The system as designed by the usages of the colonial progenitors and their descendants guards against accused persons absconding abroad by taking their passports until the end of the trial. When said accused person is a famous person, chances are that we know what passport they hold. There is an added incentive for such people to comply: because a famous person cannot easily jump the border: think Tsvangirai at the Botswana border once upon a lifetime ago, or Biti in the boot of a bus (allegedly) at the Zambia border a non-coup coup ago. But, note that generally speaking some jobs are so important that your place of work might even write to the Courts to say that you must be given your passport back in order to attend important meetings abroad while still on bail.

In other words, bail as conceived in western countries works on predictably predictable rules.

The one thing that gives credence to this colonially inherited concept is that bail is not a punishment. It is not a tool with which to punish the accused person, particularly when the beginning of trial is capable of being suspended for years.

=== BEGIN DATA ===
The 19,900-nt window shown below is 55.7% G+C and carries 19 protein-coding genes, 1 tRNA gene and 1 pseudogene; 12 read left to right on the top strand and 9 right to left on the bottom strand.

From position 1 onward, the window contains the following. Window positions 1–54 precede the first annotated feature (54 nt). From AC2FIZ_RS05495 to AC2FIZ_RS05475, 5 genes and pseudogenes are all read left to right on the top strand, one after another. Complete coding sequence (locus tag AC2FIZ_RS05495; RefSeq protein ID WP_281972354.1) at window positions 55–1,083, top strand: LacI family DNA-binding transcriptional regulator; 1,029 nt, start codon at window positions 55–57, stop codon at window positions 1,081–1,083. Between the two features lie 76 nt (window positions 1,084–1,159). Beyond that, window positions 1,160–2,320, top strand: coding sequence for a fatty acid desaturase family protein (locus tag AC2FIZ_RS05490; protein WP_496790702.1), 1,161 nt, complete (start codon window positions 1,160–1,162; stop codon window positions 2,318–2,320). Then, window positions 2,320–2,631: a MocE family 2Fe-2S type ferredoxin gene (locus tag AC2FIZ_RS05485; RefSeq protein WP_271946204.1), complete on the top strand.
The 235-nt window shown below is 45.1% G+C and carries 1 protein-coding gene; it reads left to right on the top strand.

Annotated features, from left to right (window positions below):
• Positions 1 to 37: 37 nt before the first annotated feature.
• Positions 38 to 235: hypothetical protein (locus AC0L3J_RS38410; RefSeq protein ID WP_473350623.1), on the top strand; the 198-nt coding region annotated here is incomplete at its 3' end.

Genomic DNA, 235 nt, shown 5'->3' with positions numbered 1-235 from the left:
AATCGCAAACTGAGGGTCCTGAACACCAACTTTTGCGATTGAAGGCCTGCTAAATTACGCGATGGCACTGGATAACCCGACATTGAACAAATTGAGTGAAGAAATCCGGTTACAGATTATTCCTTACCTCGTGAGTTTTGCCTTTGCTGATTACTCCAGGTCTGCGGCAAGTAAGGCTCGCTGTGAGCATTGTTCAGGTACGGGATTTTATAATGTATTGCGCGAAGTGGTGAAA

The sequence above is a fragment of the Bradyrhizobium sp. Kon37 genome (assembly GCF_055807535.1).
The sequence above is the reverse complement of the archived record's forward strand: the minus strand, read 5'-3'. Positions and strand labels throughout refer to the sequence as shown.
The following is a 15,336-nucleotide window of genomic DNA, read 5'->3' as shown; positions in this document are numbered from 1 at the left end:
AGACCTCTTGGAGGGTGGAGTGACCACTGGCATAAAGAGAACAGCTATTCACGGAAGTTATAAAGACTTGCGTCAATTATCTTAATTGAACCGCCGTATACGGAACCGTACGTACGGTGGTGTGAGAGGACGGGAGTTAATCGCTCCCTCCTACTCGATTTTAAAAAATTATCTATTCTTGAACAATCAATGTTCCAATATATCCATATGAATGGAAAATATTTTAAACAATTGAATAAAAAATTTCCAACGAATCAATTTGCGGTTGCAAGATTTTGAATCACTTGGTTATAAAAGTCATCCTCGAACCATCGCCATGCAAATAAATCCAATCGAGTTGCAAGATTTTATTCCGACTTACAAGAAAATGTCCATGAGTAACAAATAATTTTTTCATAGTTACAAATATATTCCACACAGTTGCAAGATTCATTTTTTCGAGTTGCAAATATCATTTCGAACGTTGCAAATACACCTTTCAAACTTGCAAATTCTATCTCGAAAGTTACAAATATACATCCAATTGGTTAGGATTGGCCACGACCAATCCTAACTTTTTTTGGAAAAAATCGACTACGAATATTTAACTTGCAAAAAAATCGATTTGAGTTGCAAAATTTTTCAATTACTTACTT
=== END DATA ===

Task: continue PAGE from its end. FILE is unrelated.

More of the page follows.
But, like all things inherited from our colonisers, bail and the criminal justice system presuppose the existence of a number of functional institutions. The system assumes that the prosecution of persons is based on an objective assessment that there is prima facie evidence that they have committed an offence. It assumes that the police will only arrest on that basis, not any other. It assumes that the Prosecutor General will make an un-incentivised assessment about the question of bail, and not oppose bail out of fear that certain powers might ask why such bail was not opposed.  It assumes that the arrested person will appear before an independent judicial officer who is not only adequately compensated but is unafraid of interference in what they do or, in some cases, of being fired outright. Tribunal or no tribunal.